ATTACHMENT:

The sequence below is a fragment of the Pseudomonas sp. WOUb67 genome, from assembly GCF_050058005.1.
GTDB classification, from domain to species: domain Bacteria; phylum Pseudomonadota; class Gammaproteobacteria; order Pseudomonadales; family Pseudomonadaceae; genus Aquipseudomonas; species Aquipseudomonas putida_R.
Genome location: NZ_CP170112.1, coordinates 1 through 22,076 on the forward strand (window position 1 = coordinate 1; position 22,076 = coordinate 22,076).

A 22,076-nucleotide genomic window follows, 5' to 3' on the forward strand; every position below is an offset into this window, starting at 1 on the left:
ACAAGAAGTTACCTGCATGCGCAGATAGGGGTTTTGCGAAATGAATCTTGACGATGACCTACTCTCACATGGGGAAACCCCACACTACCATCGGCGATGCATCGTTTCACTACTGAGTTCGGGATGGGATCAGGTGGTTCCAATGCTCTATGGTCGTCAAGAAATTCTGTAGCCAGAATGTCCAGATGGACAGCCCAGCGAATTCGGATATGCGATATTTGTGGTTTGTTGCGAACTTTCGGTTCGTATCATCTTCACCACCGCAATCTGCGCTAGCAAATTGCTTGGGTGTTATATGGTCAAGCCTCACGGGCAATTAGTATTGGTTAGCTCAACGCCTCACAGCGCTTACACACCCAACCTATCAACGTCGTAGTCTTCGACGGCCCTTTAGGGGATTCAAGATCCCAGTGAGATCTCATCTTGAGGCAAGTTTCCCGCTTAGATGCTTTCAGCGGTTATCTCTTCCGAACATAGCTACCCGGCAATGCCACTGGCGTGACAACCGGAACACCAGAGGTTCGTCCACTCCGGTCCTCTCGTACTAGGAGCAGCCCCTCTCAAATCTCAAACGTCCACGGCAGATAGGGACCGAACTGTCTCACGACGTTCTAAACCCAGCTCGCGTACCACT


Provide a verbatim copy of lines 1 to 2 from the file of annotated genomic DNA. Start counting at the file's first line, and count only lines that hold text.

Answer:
The sequence below is a fragment of the Pseudomonas sp. WOUb67 genome, from assembly GCF_050058005.1.
GTDB classification, from domain to species: domain Bacteria; phylum Pseudomonadota; class Gammaproteobacteria; order Pseudomonadales; family Pseudomonadaceae; genus Aquipseudomonas; species Aquipseudomonas putida_R.